Independence is a condition of a person, nation, country, or state in which its residents and population, or some portion thereof, exercise self-government, and usually sovereignty, over its territory.

Note, in particular, that "or some portion thereof" denies secession as a necessary action for independence.

Add a [local-autonomy] tag.

For , I suggest:

Questions about actions or movements that promote a greater degree of self-government within a country or political subdivision, or whether an area is independent. Use with a country tag. When the question is about full independence from a country, use the [secession] tag, instead.

For example, the Scottish independence movement gets the [secession] tag, while the Scottish devolution movement gets the [local-autonomy] tag.

Any movement calling for the creation of an autonomous area or redistribution of power to political subdivisions gets the [local-autonomy] tag.

7
  • A couple thoughts. I like your idea for secession. Maybe it should say "entities involved." Aug 24 at 21:37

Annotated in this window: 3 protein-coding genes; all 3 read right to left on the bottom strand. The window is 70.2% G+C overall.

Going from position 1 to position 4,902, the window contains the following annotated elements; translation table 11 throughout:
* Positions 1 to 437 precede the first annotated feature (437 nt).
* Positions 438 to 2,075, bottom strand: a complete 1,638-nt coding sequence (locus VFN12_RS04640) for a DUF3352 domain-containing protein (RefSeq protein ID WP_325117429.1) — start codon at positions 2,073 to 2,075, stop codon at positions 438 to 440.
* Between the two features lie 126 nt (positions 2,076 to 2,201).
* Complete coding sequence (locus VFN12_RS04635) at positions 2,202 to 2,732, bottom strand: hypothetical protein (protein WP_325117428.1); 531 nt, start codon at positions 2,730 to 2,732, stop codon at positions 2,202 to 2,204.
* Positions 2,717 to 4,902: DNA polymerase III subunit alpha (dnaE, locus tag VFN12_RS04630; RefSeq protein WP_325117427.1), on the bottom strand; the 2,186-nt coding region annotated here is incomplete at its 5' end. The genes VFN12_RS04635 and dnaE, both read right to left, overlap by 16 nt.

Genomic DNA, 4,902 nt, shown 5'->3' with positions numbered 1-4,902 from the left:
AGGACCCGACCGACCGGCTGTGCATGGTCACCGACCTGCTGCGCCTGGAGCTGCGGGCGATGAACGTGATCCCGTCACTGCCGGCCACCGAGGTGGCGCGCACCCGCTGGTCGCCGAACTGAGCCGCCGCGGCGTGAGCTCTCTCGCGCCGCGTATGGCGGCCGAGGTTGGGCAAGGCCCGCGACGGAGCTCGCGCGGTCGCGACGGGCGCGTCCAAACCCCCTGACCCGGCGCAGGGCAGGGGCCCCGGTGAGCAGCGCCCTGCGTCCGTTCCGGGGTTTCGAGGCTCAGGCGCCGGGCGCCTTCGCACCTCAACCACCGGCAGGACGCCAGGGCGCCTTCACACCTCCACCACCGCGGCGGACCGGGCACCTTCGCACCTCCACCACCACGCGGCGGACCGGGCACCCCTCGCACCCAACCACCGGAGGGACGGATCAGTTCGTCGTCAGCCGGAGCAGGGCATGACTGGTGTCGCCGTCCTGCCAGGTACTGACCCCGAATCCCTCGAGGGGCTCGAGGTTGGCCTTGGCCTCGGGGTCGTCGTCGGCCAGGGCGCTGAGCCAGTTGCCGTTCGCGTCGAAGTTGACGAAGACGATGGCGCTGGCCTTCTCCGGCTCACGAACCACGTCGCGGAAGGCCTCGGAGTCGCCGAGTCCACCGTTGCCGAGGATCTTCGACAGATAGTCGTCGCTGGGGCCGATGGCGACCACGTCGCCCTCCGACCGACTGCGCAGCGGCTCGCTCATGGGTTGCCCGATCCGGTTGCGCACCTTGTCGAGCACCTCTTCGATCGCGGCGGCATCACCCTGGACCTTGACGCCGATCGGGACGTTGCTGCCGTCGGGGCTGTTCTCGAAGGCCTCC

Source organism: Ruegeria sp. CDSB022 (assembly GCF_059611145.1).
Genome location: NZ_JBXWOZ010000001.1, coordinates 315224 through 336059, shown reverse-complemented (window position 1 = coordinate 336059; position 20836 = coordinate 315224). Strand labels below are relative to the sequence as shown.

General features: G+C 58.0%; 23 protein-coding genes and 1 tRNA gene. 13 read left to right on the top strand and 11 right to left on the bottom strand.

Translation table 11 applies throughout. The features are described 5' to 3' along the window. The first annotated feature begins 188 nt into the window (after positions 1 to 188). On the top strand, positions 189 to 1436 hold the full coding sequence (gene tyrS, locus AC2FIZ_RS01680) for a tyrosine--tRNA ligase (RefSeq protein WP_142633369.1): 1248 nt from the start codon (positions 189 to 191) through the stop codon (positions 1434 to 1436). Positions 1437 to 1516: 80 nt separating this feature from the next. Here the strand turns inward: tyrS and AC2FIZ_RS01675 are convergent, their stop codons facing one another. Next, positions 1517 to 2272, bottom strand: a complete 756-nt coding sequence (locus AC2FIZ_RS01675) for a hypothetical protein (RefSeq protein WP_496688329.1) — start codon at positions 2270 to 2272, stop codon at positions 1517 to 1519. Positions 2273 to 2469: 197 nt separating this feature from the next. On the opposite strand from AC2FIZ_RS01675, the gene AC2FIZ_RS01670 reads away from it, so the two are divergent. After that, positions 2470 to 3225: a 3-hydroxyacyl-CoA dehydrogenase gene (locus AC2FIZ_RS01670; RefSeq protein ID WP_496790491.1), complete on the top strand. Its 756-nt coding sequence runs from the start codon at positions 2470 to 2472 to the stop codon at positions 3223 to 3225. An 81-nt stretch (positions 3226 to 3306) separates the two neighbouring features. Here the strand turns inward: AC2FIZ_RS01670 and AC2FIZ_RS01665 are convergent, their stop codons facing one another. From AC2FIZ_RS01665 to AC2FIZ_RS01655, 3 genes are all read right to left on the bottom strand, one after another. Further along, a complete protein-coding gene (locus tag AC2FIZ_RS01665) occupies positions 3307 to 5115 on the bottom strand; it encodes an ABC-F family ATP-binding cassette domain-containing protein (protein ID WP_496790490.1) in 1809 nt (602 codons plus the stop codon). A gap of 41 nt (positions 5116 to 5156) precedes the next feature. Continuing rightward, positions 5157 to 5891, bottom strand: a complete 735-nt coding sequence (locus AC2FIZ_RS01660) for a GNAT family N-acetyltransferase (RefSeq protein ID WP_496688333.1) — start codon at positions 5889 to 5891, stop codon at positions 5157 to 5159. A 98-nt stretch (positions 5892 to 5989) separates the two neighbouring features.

• 1
    However, "Questions about actions or movements that promote a greater degree of self-government within a country or political subdivision" doesn't seem right. "Independence movements" don't aim to increase autonomy, they seek to leave the country. Tagging a Q about Scottish devolution independence seems wrong (maybe we need a devolution or local-autonomy tag). Aug 24 at 21:39
  • Maybe a solution would be the following tags: secession; local-autonomy and devolution; *independence-movement; independence and sovereignity. (ands mean synonyms) Aug 24 at 21:40
  • So a question about Scottish independence would use the i-m tag, but a question about how debts are assumed (just making something up) after a new independence could get just independence? Aug 24 at 21:41
  • @AzorAhai-him- 1) There is already a [sovereignty] tag. 2) A question about how debts are assumed in a breakup only needs the addition of the [debt] tag. 3) There is no problem with adding your own answer addressing the issues you raise. Just suggest the tags and when to use them. 4) I won't be taking any action for 7 -10 days, if there is a positive response.
    – Rick Smith
    Aug 25 at 0:12
  • 1
    1) I didn't say there wasn't? 2) Yeah, you can have multiple tags. 3) I will if you don't revise your suggestion. 4) okey dokey. Aug 25 at 2:19
  • @AzorAhai-him- I am unwilling to touch the [sovereignty] tag, which is part of a [sovereignty] - [authority] - [power] tag set that I need to think more about later.
    – Rick Smith
    Aug 25 at 16:51

You must log in to answer this question.

Not the answer you're looking for? Browse other questions tagged .